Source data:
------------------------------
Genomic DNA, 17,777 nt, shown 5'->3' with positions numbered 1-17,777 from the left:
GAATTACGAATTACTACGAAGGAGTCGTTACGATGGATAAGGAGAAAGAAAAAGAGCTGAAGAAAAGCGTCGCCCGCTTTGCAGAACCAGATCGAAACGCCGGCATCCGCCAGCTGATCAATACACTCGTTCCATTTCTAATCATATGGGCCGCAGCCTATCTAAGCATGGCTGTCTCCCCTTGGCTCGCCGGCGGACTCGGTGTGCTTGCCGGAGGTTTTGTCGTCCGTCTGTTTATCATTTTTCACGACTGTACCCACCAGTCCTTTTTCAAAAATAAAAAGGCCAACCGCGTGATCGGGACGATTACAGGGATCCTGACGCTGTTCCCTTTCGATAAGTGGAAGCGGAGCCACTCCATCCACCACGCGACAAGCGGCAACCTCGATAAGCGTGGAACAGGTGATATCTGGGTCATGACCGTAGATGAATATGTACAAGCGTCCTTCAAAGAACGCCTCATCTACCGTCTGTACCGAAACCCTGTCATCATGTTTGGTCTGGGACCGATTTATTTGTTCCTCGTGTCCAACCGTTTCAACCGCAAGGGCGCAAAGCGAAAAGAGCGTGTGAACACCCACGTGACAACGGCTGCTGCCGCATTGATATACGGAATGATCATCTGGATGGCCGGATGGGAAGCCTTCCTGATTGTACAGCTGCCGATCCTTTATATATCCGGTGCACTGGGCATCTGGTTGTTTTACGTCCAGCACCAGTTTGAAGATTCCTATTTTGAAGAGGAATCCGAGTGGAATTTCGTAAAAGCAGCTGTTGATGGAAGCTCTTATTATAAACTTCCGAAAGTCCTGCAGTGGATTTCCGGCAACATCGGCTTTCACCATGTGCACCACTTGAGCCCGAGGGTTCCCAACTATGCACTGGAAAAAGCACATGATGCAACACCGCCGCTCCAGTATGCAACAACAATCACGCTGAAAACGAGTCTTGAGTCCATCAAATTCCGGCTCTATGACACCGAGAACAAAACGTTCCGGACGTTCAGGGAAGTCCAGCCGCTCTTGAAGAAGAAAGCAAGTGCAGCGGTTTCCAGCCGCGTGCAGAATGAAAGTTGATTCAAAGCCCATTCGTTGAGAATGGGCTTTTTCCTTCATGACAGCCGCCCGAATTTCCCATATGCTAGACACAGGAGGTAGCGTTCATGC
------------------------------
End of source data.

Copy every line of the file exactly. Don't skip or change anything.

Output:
Genomic DNA, 17,777 nt, shown 5'->3' with positions numbered 1-17,777 from the left:
GAATTACGAATTACTACGAAGGAGTCGTTACGATGGATAAGGAGAAAGAAAAAGAGCTGAAGAAAAGCGTCGCCCGCTTTGCAGAACCAGATCGAAACGCCGGCATCCGCCAGCTGATCAATACACTCGTTCCATTTCTAATCATATGGGCCGCAGCCTATCTAAGCATGGCTGTCTCCCCTTGGCTCGCCGGCGGACTCGGTGTGCTTGCCGGAGGTTTTGTCGTCCGTCTGTTTATCATTTTTCACGACTGTACCCACCAGTCCTTTTTCAAAAATAAAAAGGCCAACCGCGTGATCGGGACGATTACAGGGATCCTGACGCTGTTCCCTTTCGATAAGTGGAAGCGGAGCCACTCCATCCACCACGCGACAAGCGGCAACCTCGATAAGCGTGGAACAGGTGATATCTGGGTCATGACCGTAGATGAATATGTACAAGCGTCCTTCAAAGAACGCCTCATCTACCGTCTGTACCGAAACCCTGTCATCATGTTTGGTCTGGGACCGATTTATTTGTTCCTCGTGTCCAACCGTTTCAACCGCAAGGGCGCAAAGCGAAAAGAGCGTGTGAACACCCACGTGACAACGGCTGCTGCCGCATTGATATACGGAATGATCATCTGGATGGCCGGATGGGAAGCCTTCCTGATTGTACAGCTGCCGATCCTTTATATATCCGGTGCACTGGGCATCTGGTTGTTTTACGTCCAGCACCAGTTTGAAGATTCCTATTTTGAAGAGGAATCCGAGTGGAATTTCGTAAAAGCAGCTGTTGATGGAAGCTCTTATTATAAACTTCCGAAAGTCCTGCAGTGGATTTCCGGCAACATCGGCTTTCACCATGTGCACCACTTGAGCCCGAGGGTTCCCAACTATGCACTGGAAAAAGCACATGATGCAACACCGCCGCTCCAGTATGCAACAACAATCACGCTGAAAACGAGTCTTGAGTCCATCAAATTCCGGCTCTATGACACCGAGAACAAAACGTTCCGGACGTTCAGGGAAGTCCAGCCGCTCTTGAAGAAGAAAGCAAGTGCAGCGGTTTCCAGCCGCGTGCAGAATGAAAGTTGATTCAAAGCCCATTCGTTGAGAATGGGCTTTTTCCTTCATGACAGCCGCCCGAATTTCCCATATGCTAGACACAGGAGGTAGCGTTCATGC